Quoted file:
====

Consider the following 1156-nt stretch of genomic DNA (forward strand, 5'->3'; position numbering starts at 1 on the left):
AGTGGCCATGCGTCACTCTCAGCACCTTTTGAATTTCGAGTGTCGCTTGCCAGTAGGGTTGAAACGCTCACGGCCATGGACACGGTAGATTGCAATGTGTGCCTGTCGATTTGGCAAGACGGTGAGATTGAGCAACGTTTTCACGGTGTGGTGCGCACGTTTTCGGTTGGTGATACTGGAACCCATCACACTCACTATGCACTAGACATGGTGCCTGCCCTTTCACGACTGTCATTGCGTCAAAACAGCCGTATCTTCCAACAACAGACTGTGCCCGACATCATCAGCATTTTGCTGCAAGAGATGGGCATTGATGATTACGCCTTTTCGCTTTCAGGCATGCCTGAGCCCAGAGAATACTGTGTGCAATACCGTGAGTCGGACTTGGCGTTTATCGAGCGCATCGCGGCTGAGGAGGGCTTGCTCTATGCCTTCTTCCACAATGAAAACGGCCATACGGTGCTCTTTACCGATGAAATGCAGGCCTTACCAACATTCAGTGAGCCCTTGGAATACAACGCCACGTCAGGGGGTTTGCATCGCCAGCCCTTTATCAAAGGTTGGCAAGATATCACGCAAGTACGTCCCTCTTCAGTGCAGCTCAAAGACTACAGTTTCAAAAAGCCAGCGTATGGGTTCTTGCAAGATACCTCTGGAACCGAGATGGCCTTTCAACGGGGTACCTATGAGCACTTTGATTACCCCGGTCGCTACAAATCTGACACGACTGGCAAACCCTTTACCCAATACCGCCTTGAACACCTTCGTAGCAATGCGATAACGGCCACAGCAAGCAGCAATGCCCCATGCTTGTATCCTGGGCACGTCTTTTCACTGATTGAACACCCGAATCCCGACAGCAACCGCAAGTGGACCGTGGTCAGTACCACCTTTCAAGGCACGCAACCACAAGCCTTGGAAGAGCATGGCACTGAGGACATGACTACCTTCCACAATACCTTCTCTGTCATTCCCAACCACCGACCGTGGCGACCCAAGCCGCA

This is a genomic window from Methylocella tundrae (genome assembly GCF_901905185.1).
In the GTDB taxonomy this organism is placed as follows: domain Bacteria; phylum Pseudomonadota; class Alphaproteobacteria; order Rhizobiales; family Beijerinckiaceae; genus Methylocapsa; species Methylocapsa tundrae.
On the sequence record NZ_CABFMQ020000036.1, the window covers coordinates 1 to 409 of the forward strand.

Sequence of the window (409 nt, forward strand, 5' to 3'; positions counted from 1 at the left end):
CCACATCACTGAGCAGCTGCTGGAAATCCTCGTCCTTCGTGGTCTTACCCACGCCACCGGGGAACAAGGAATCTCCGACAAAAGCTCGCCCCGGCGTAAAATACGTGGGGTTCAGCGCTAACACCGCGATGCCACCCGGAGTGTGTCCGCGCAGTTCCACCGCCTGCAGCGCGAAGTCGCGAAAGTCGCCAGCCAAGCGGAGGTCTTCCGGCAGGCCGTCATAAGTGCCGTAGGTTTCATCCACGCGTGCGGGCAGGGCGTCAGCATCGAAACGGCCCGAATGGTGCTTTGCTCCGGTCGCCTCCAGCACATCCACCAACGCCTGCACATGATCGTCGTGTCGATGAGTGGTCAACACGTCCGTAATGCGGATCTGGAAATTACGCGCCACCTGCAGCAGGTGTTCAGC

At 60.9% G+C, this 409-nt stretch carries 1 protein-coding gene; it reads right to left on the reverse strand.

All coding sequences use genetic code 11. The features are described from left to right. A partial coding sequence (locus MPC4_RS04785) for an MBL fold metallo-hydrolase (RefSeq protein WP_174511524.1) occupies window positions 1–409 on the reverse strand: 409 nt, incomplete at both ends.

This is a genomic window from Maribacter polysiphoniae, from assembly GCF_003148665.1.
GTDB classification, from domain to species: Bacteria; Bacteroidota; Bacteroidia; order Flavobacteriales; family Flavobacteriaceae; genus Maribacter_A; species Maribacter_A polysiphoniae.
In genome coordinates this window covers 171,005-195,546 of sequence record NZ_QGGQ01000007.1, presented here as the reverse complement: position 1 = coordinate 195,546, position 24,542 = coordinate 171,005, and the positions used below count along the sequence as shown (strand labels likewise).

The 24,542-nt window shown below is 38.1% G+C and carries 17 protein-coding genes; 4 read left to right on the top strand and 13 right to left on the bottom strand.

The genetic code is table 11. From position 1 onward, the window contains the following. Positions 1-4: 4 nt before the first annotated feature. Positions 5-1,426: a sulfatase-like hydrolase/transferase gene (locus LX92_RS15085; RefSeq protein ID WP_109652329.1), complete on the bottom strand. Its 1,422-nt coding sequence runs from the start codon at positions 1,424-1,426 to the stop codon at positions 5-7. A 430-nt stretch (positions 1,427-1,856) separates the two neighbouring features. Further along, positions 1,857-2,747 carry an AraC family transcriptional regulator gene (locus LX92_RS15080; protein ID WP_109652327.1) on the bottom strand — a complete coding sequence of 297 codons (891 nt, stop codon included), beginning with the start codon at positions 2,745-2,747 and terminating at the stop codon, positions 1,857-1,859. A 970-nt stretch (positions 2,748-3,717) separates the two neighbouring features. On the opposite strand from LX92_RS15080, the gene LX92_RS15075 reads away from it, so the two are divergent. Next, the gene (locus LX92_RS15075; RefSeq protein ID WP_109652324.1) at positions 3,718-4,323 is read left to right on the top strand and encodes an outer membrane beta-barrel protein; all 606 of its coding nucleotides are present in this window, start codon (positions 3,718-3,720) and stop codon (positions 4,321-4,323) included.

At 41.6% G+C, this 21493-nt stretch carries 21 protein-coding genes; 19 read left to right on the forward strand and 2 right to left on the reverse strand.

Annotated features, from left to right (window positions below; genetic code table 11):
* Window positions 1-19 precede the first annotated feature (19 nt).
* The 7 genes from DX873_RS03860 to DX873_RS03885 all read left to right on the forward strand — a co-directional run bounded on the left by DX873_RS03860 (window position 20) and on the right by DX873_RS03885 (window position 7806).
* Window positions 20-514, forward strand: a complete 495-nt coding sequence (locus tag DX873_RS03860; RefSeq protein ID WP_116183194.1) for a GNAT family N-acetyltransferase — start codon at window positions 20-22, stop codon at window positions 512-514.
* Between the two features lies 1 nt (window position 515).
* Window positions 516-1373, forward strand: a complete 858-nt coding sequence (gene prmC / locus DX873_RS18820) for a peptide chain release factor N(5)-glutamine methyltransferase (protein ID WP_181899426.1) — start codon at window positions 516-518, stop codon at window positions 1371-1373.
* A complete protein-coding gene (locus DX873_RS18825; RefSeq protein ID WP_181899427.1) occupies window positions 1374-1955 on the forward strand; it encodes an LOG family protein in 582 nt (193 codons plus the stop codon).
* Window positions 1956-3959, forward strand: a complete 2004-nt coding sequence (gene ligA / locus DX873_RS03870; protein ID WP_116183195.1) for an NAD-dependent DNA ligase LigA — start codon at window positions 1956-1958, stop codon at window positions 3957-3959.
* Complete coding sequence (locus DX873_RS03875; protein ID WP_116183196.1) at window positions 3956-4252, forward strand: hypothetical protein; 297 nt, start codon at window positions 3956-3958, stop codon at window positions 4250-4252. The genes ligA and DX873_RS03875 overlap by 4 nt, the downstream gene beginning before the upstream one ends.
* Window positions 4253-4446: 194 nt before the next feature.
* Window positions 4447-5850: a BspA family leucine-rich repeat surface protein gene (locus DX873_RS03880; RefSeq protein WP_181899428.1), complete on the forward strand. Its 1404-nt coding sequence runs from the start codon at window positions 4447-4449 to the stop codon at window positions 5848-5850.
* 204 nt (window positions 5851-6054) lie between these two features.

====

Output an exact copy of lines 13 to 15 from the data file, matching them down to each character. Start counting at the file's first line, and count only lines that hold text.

The 24,542-nt window shown below is 38.1% G+C and carries 17 protein-coding genes; 4 read left to right on the top strand and 13 right to left on the bottom strand.

The genetic code is table 11. From position 1 onward, the window contains the following. Positions 1-4: 4 nt before the first annotated feature. Positions 5-1,426: a sulfatase-like hydrolase/transferase gene (locus LX92_RS15085; RefSeq protein ID WP_109652329.1), complete on the bottom strand. Its 1,422-nt coding sequence runs from the start codon at positions 1,424-1,426 to the stop codon at positions 5-7. A 430-nt stretch (positions 1,427-1,856) separates the two neighbouring features. Further along, positions 1,857-2,747 carry an AraC family transcriptional regulator gene (locus LX92_RS15080; protein ID WP_109652327.1) on the bottom strand — a complete coding sequence of 297 codons (891 nt, stop codon included), beginning with the start codon at positions 2,745-2,747 and terminating at the stop codon, positions 1,857-1,859. A 970-nt stretch (positions 2,748-3,717) separates the two neighbouring features. On the opposite strand from LX92_RS15080, the gene LX92_RS15075 reads away from it, so the two are divergent. Next, the gene (locus LX92_RS15075; RefSeq protein ID WP_109652324.1) at positions 3,718-4,323 is read left to right on the top strand and encodes an outer membrane beta-barrel protein; all 606 of its coding nucleotides are present in this window, start codon (positions 3,718-3,720) and stop codon (positions 4,321-4,323) included.

At 41.6% G+C, this 21493-nt stretch carries 21 protein-coding genes; 19 read left to right on the forward strand and 2 right to left on the reverse strand.